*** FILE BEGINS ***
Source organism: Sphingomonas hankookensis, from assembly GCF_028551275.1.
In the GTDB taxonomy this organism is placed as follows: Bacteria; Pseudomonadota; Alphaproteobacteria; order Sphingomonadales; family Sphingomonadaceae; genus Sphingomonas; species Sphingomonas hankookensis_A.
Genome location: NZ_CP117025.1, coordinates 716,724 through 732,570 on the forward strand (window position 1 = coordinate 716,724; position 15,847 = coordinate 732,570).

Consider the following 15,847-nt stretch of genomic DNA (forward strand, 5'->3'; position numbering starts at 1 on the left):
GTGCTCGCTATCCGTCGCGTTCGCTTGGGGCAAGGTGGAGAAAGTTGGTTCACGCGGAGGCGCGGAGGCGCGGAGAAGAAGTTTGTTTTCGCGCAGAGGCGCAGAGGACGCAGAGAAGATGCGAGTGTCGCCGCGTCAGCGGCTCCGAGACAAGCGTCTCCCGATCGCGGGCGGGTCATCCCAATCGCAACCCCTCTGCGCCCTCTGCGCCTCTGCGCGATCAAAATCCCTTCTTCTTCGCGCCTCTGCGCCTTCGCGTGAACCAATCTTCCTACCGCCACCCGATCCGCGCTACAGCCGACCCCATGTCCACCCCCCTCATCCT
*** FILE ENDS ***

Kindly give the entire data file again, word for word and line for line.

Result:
Source organism: Sphingomonas hankookensis, from assembly GCF_028551275.1.
In the GTDB taxonomy this organism is placed as follows: Bacteria; Pseudomonadota; Alphaproteobacteria; order Sphingomonadales; family Sphingomonadaceae; genus Sphingomonas; species Sphingomonas hankookensis_A.
Genome location: NZ_CP117025.1, coordinates 716,724 through 732,570 on the forward strand (window position 1 = coordinate 716,724; position 15,847 = coordinate 732,570).

Consider the following 15,847-nt stretch of genomic DNA (forward strand, 5'->3'; position numbering starts at 1 on the left):
GTGCTCGCTATCCGTCGCGTTCGCTTGGGGCAAGGTGGAGAAAGTTGGTTCACGCGGAGGCGCGGAGGCGCGGAGAAGAAGTTTGTTTTCGCGCAGAGGCGCAGAGGACGCAGAGAAGATGCGAGTGTCGCCGCGTCAGCGGCTCCGAGACAAGCGTCTCCCGATCGCGGGCGGGTCATCCCAATCGCAACCCCTCTGCGCCCTCTGCGCCTCTGCGCGATCAAAATCCCTTCTTCTTCGCGCCTCTGCGCCTTCGCGTGAACCAATCTTCCTACCGCCACCCGATCCGCGCTACAGCCGACCCCATGTCCACCCCCCTCATCCT